Quiana Singleton continues to plant the seeds of change in Central with her work in community gardens. She also educates children on gardening techniques and why trees and plants are good for communities. Singleton is a Promise ambassador and climate ambassador for Burton Bell Carr Development agency.
Freshwater Cleveland recently highlighted the climate ambassador program and how it’s bringing positive changes to the environment in Central:
An initiative orchestrated by regional organizations and led on the street level by Cleveland residents seeks to counteract climate change effects that disproportionately impact lower income citizens. Through community-driven programming and projects, the “Climate Ambassadors” effort aims to build an army of nature-loving warriors willing to fight for environmental and social change.
Work began last year to combat the adverse impacts of climate variability in the Glenville, Slavic Village, Central-Kinsman, and Detroit Shoreway neighborhoods. These communities were chosen due to shared social and land use patterns thought to amplify existing climate-related issues, namely aging housing stock, a depleted tree canopy and outdated infrastructure.
Singleton was interviewed by Freshwater about her work as a climate ambassador:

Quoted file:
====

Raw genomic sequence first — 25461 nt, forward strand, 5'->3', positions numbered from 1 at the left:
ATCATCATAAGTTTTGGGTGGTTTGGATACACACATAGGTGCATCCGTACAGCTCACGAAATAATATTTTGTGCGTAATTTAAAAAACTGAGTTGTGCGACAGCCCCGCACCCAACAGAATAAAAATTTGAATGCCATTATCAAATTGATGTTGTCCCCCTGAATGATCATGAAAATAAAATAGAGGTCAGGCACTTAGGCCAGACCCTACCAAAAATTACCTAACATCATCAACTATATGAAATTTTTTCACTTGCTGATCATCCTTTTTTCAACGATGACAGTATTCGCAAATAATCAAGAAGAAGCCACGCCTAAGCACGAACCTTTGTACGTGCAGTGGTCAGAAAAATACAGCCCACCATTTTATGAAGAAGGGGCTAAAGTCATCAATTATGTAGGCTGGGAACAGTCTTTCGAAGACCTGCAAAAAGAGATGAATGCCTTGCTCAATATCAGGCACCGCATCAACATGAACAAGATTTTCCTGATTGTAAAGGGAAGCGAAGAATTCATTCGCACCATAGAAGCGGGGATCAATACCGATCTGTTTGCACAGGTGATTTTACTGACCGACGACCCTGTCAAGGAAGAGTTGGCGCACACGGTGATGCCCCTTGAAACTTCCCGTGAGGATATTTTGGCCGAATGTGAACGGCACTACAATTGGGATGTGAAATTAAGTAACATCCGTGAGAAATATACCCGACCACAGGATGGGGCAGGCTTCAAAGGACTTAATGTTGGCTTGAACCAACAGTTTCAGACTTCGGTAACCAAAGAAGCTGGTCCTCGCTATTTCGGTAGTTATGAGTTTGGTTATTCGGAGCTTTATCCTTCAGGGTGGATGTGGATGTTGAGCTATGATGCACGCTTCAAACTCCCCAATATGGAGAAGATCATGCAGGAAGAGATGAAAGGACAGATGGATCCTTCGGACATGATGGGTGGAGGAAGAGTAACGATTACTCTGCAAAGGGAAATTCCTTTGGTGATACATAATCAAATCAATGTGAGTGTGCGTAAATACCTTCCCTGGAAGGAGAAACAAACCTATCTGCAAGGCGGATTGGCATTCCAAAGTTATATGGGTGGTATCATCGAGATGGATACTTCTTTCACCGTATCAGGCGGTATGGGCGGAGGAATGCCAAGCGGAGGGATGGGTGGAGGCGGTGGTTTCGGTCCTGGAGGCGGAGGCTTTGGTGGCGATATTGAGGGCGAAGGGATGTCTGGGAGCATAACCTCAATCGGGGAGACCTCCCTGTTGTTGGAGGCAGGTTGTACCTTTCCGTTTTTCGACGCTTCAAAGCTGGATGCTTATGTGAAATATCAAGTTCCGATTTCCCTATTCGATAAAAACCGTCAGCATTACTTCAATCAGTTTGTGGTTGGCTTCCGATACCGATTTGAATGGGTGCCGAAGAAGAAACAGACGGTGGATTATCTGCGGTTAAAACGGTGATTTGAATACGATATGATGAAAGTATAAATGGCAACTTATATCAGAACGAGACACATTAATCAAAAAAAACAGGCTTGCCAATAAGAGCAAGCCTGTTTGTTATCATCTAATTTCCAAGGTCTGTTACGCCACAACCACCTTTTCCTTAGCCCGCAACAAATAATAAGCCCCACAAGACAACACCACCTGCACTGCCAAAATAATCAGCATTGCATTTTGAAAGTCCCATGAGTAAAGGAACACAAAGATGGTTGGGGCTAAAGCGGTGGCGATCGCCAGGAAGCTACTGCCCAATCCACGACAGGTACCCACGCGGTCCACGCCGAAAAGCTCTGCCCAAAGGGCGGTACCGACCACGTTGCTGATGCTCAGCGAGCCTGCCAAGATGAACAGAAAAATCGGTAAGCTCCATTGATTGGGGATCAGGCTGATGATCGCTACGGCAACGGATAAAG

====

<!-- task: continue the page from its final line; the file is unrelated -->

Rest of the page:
Central-Kinsman ambassador Quiana Singleton is a community leader on the tree-planting activities. She’s also involved with a gardening project focused on healthy eating. She believes teaching folks how to grow fruits and vegetables expands their minds while also getting them to respect the delicate nature of their surroundings.
“We’re getting people out of their neighborhoods and showing them what’s out there,” says Singleton. “They can appreciate what’s in the community and beautify what they already have. It’s wonderful.”
According to Freshwater Cleveland, Central-Kinsman is deemed one of Cleveland’s most distressed districts due to its abandoned buildings, empty brownfields and a sparse tree canopy. Though the Cuyahoga Metropolitan Housing Authority has made upgrades to public housing, residents are sprucing up the streets with new leafy green growth.
The Central-Kinsman project engages 16 students in grades three through eight in planting trees at Anton Grdina Elementary School on East 71st Street. Five trees have taken root through the community-wide endeavor thus far, with plans for another ten in the offing.
Read the full story from Freshwater here.